With that principle of application in mind, and with nearly one year till referendum, there seems timely sense in those press rumblings  that would have the Yes campaigners more voluble in their description of the progressive agendas that can be precipitated by the coincidence of Nationalism and Independence in Scotland. These rumblings rumble for more radical courses of action that might marry in the mind Nationalism (even if not the Nationalists) with the prospect of a progressive, Independent Scotland on a road to a more equal, ethical, prosperous, fair, meritocratic, diverse, secular, diplomatic, post-imperial nation – etc. – better able to address interdependent contemporary globalism as well as local historical blights by virtue of the reality of the desirable concatenation from the opening paragraph; our-politics-by-our-people-for-our-people.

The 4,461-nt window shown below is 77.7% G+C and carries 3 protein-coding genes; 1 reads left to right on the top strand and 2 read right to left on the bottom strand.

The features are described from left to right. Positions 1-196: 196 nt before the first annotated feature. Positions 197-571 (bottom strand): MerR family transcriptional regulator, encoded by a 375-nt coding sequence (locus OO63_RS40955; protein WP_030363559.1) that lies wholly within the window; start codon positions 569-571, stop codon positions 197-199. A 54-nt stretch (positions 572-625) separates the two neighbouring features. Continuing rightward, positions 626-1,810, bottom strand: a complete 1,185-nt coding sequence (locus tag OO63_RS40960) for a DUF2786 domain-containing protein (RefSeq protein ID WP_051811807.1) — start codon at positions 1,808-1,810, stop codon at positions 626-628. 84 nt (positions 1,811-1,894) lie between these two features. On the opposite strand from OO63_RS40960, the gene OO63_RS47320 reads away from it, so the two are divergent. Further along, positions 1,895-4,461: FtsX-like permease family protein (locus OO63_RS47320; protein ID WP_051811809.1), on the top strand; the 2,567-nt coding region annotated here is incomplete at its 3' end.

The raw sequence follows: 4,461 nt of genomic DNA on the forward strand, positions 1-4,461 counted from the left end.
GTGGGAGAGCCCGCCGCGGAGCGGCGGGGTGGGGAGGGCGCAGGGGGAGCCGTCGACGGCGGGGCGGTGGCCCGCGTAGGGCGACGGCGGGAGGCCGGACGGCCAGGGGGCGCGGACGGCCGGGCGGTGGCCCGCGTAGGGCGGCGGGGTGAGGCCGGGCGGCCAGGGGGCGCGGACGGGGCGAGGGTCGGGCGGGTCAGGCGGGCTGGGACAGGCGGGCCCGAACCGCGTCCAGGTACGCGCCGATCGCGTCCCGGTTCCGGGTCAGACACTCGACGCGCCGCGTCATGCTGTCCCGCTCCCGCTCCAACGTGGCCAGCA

If these bloggations are understood to tap into a real and growing desire for, not interminable reassurance that if the historical threshold is met in 2014 we need not worry for mostly everything will stay the same, but, instead, greater commitment (beyond the political expediency of party politics) to what the meaning of the Yes actually is, then that pleases me. To move in that direction is to move miles away from wee Scotland’s playground of archetypes with shivs as sharp and rusty as parochialism can let them be.

With typical modesty and humour, through the lens of this week’s football international Robert McNeil in yesterday’s The Herald offered a perceptive analysis of the current phase in the Independence debate (‘Glad to see the end of the football hate-fest‘, The Herald, Friday August 16, 2013). Like many, McNeil was relieved but maybe not surprised at the lack of trouble over the match, his stimulating explanation being:

Everything has changed since the Sixties and Seventies, days of tartan-trimmed troosers and torn-down goalposts. Back then, when the Union was never under real threat, I remember anti-Englishness being casually widespread. The stronger the Union the greater the anti-Englishness.